Lately I’ve been doing some haphazard research into the hazards of social media and the negative influence it is having on younger generations. It turns out that my generation is the last generation that actually has face-to-face social skills. No, not facetime-to-facetime social skills; I mean the kind where you are actually talking to the person in front of you. Without a screen. Okay, imagine sitting at a table with a few friends for lunch. Easy, right? Now imagine that instead of texting each other and posting images of your meal on social media sites, you simply sit together, enjoy the food, and talk. That’s face-to-face.
Although many in China are addicted to WeChat and Weibo, many expatriates are more accustomed to a steady diet of Facebook and Twitter. By blocking these platforms along with Gmail and half the Interweb, not to mention making it painfully slow to use, “The Great Firewall” is actually bringing more expatriates together in real life settings. This also forces foreigners to put down their smart phones and actually ask for help with everything from directions to culinary advice. As one imaginary expat I “interviewed” told me, “Since I cannot use Yelp, I’ve been forced to ask my neighbors for advice on where to eat.”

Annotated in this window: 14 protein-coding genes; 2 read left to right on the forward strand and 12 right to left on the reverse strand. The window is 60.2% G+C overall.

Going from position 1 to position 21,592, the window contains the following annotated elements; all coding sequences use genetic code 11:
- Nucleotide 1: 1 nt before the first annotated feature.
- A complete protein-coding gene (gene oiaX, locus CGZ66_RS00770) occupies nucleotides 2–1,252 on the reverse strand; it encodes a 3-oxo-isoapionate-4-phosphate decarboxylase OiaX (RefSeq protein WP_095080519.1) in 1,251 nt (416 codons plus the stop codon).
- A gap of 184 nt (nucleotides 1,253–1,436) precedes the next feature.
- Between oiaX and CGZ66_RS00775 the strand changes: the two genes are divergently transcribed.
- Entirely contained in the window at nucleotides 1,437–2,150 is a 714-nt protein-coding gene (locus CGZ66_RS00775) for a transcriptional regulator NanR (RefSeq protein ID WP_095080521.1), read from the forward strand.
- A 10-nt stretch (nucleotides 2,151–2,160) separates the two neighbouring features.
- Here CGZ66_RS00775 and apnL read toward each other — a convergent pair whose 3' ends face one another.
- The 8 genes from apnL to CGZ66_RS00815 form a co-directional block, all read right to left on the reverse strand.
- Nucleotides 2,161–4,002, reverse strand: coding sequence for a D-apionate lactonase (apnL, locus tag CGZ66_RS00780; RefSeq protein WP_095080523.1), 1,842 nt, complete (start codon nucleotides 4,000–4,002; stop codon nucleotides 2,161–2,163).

If this pilot project to improve foreigner face-to-face social skills takes off, it is likely only a matter of time before even more social media sites get blocked in the name of saving real-life social skills.
This new insight has given me a change of heart and I’ve all but stopped going online. Why bother searching for things on Wikipedia when I can just ask a scholarly friend or neighbor? Come to think of it, that would make a killer app.
Photo: Media Cache